I had one of those weeks of good things coming out of nowhere, like happening across a wicca-themed episode of The Simpsons with Lisa becoming a witch and the townspeople out to persecute them, complete with placards - "More spelling bees, less spells on bees". Thanks also to the wonderful things magazine for tipping us. Hattie on BBC4 did end up being good, and though it was particularly weird to see Aidan Turner as an early 60s lothario, he was back in vampire-guise as Mitchell in the new series of Being Human by last night, so that was a swift bit of time-travelling in a way.
Being Human came closest to the dark humour of John Landis's An American Werewolf In London (a subtle nod throughout the first two series) in the defining scene of this series' opening episode, where Lia was introducing Mitchell to his victims, still hanging around in the railway carriage where he slaughtered them. Hopefully there'll be more of that crossover of gruesomeness and very black comedy. Their tiki-themed 70s-decorated b&b hideaway in Barry also continues the nod to late 60s and early 70s film compilations of horror tales. I keep thinking of Roy Castle in the jazz club, pinching the voodoo ritual tune for his band with horrific results, in Dr Terror's House Of Horrors. Likewise, there were guest stars all over the place, like a latter-day Tales From The Crypt, with Paul Kaye a Joker-like vampire baddie, EastEnders' Lacey Turner as Mitchell's purgatory guide and an unexpectedly impressive Robson Green as a tough werewolf.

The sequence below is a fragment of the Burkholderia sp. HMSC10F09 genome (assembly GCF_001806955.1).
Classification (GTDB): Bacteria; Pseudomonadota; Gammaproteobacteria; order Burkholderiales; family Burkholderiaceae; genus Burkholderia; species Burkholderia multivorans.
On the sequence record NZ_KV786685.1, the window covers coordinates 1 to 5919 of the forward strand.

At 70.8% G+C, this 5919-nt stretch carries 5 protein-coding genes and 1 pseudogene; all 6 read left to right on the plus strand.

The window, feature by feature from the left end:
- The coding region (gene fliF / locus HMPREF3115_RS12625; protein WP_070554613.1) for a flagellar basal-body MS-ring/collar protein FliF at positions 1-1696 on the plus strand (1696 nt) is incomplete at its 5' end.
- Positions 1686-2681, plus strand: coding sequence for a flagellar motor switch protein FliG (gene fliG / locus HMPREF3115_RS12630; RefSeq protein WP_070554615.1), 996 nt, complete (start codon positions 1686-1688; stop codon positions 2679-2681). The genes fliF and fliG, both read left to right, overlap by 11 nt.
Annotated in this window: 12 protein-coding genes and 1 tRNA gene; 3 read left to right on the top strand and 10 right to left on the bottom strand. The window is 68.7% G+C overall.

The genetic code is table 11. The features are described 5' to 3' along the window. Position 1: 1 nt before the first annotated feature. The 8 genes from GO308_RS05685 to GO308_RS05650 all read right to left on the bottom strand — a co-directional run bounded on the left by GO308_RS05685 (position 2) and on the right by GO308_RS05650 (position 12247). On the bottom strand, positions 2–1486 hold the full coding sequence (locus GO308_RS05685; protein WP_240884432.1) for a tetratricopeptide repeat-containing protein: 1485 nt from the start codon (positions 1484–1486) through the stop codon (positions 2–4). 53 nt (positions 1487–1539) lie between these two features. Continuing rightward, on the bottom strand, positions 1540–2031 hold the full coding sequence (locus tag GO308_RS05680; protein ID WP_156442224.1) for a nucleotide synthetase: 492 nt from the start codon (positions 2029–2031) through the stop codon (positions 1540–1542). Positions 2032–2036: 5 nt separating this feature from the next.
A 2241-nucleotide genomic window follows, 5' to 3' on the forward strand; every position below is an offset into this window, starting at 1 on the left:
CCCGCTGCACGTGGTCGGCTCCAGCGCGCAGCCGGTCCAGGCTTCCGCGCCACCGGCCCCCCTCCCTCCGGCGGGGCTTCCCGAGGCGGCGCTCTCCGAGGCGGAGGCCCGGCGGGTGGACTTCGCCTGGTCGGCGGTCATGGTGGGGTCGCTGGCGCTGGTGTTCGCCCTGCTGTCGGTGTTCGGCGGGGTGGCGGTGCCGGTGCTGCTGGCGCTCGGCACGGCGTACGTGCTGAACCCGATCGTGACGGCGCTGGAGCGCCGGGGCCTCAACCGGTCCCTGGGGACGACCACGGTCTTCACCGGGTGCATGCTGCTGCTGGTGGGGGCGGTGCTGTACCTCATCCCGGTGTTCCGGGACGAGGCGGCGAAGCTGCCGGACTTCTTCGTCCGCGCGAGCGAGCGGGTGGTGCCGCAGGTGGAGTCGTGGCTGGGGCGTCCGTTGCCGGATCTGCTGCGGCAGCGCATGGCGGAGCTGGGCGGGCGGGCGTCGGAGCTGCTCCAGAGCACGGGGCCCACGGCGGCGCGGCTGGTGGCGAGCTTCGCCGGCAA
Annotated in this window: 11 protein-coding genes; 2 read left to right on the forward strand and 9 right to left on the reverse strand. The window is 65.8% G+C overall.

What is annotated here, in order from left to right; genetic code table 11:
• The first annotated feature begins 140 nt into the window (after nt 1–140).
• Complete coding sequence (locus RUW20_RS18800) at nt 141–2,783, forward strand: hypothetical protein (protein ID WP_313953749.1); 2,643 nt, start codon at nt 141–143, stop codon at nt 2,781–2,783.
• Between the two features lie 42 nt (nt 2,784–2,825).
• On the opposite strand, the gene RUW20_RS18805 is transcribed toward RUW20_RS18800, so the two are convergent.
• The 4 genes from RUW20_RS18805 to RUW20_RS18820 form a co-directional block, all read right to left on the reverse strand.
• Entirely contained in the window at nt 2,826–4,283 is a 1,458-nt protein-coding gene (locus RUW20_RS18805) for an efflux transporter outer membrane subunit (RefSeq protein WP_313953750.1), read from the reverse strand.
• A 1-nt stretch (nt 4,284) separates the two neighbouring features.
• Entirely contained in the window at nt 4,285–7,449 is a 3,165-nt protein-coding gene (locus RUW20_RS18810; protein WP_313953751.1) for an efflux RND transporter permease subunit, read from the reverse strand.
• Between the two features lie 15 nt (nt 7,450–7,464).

Meantime, while being distracted by stories of pear-shaped UFOs in East Kilbride or coffin guitar cases, I've just booked a place on one of the walks in April through the London of Victorian horror writer Arthur Machen (via the wonderland that is A Bad Witch's Blog) that's part of the Museum Of London's Urban Myths season, kind of the crossroads where psychogeography and horror fiction meet. But with pubs.